Kevin: What about supplements? And more specifically supplements that are extracts of certain plant based foods.

Doug: Are these refined foods yet again? If we are based on the premise that whole food are the most nutritious food and that means that they are more nutritious than any other food. It means they are more nutritious than the supplements that are made from them. It's a fascinating world but where it leads us to some other incongruences such as the conflict of interest that must exist between a person who teaches nutrition and a person who sells supplements. Now, I am one of those people who believe that everybody adds to the new you, everybody adds something to the scene and I bless everybody for being here. So, I'm not picking on anybody but I would certainly suggest that if the diet that I thought left the door open for the consumption of supplements, then I will be crazy not to also sell them.

Kevin: Sure.

Doug: But if I sold supplements and that was where my income came from and then I will be just as crazy to recommend this diet that is nutritionally sound. It's a conflict of interest. And so, we have to start to question people who do both things for a living because if they are selling supplements and making nutritional recommendations, those nutritional recommendations have to lead you feeling like something is lacking, feeling like something is missing, feeling like you need something and lo and behold, we have just something to sell. They are this, a supplement.

No, Kevin, I actually don't recommend the use of supplements on a prophylactic basis. Certainly, there can be a place in life-saving situations where supplementation may be necessary but the philosophy that I teach is one where I recommend that we remove the cause of the need for supplements by eating and living a healthy lifestyle. I recommend that we eat a diet comprised of whole fresh right, raw, organic fruits and vegetables, the most nutritious food known to man. And if we eat those foods to the exclusion of all other foods in an 80/10/10 ratio, then what happens is an unparalleled and uncompromising kind of level of health. And if you feel that good, there is no sense of even looking for outside sources of stimulation or irritation in order to possibly feel a little bit better. But did you already feel great?

Kevin: What about juicing? Is that extracting as well?

Doug: Well, from my understanding with human nutrition, fiber is an essential nutrient and when you remove that nutrient, several things happen. One is that with insufficient fiber, constipation almost always happens. This is part of what we teach in the raw movement is that there is not enough fiber in the standard American diet. I mean, you need to eat more fruits and vegetables because they are higher in fiber. Well, present turn around and remove that fiber, seems a little odd to me. Fiber is an essential nutrient but it's essential for other reasons as well because the consumption of fiber actually helps to regulate our uptake of sugars. So, if you take straight sugar from a bag that is fiber free, that sugar finds its way into your blood stream in a surge. I mean, it's almost instantaneous but if you consume the same amount of sugar in carrots, or apples, or mangoes, or bananas, well then, this fiber in those foods actually slows the digestion time and slows the passage of the food through our digestive systems and slows the sugar uptake to a more healthy level.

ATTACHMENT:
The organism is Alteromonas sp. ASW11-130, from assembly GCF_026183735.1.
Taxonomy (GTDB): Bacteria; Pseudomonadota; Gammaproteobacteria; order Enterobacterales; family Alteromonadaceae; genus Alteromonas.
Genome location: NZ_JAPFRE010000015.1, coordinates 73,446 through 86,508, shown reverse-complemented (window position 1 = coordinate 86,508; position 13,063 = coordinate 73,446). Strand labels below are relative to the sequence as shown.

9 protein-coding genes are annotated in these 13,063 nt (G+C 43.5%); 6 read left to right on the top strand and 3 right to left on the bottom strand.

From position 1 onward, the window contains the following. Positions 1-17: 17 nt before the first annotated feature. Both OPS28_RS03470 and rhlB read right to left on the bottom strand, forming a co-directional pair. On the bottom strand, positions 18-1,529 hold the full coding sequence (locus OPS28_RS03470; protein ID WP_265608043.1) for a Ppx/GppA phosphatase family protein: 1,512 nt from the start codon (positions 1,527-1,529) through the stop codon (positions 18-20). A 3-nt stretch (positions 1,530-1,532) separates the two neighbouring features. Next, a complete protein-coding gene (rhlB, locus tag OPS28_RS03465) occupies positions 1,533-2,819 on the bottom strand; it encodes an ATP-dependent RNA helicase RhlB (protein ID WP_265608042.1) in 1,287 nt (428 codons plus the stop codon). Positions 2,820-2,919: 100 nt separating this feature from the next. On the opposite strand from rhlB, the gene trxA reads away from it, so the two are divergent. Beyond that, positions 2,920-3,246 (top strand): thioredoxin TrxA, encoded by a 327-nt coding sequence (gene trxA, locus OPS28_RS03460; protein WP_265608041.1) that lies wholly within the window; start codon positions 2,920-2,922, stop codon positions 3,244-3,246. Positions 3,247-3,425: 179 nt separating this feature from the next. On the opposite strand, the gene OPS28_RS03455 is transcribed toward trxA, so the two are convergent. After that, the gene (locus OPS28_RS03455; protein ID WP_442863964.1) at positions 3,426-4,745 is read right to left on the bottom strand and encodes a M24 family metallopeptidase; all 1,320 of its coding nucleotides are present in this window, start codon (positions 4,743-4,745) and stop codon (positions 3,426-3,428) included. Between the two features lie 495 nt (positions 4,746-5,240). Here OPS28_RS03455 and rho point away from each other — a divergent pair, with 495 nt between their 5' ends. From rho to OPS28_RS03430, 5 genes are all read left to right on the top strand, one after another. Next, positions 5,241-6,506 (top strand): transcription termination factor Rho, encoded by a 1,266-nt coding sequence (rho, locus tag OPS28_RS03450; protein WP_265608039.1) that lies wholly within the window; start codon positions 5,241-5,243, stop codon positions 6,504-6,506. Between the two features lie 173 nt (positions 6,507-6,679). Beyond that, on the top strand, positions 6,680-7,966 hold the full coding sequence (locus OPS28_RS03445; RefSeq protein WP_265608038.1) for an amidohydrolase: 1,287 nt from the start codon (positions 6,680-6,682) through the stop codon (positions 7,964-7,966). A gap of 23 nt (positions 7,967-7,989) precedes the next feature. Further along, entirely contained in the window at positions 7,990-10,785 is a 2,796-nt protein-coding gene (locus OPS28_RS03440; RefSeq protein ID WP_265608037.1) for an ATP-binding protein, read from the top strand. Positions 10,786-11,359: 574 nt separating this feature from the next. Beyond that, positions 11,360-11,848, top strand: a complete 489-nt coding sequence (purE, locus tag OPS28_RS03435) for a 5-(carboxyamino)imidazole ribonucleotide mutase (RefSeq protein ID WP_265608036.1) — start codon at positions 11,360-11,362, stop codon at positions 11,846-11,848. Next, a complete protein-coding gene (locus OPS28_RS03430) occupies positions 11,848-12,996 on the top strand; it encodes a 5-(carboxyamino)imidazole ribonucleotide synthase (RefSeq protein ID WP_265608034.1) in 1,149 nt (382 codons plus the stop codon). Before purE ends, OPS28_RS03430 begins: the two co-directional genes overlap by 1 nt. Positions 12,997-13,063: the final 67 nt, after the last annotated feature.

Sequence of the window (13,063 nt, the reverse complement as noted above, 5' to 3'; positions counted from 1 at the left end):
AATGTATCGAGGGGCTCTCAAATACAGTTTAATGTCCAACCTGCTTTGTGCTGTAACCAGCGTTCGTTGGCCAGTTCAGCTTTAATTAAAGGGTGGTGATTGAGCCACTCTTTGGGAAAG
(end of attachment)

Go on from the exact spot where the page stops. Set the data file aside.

When we juice however, not only do we remove the fiber which means that the sugars get through to the uptake point far more rapidly, but we typically consume the food much more quickly. How long would it take you to eat a pound of carrot? How long would it take you to drink a big result of a pound of carrot juice? And would you eat a pound of carrot? Highly unlikely? But do use a pound of carrot to make juice? Sure! And so not only does the sugar get to the uptake sites faster, it's a lot more sugar when we juice. We do run the risk of sugar metabolic disorders. So, we run into fiber problems from lack of it and then we run into sugar problems from lack of the fibers as well. It's a compound issue that literally goes in the face of the concept of whole foods.

The trick, I think, in good nutrition is to learn from decent pieces of information that are congruent and to not lose track of the one as we get excited about the next. And so, the concept of whole food is one we can all agree on, as is the concept of organic, as is the concept of raw or fresh or ripe. But what we'd find is that some people can all turn out of shape about organic and some people go crazy over raw. Some people just think that whole food is the biggest thing there is. And rather than saying, you know what? These are essentially the basic parameters that help us to determine the nutritional quality of the food on our plate, whole fresh, ripe raw, organic plants. If we take those six parameters, you can look at your grandmother's side, you can look at your neighbors or your best friend's diet and say, "You know what, if you would just increase the percentage of whole foods on your plate it would be a step in the right direction. If you would just eat more organic, you will be a step in the right direction or more raw, or more ripe, or more fresh, or more plant".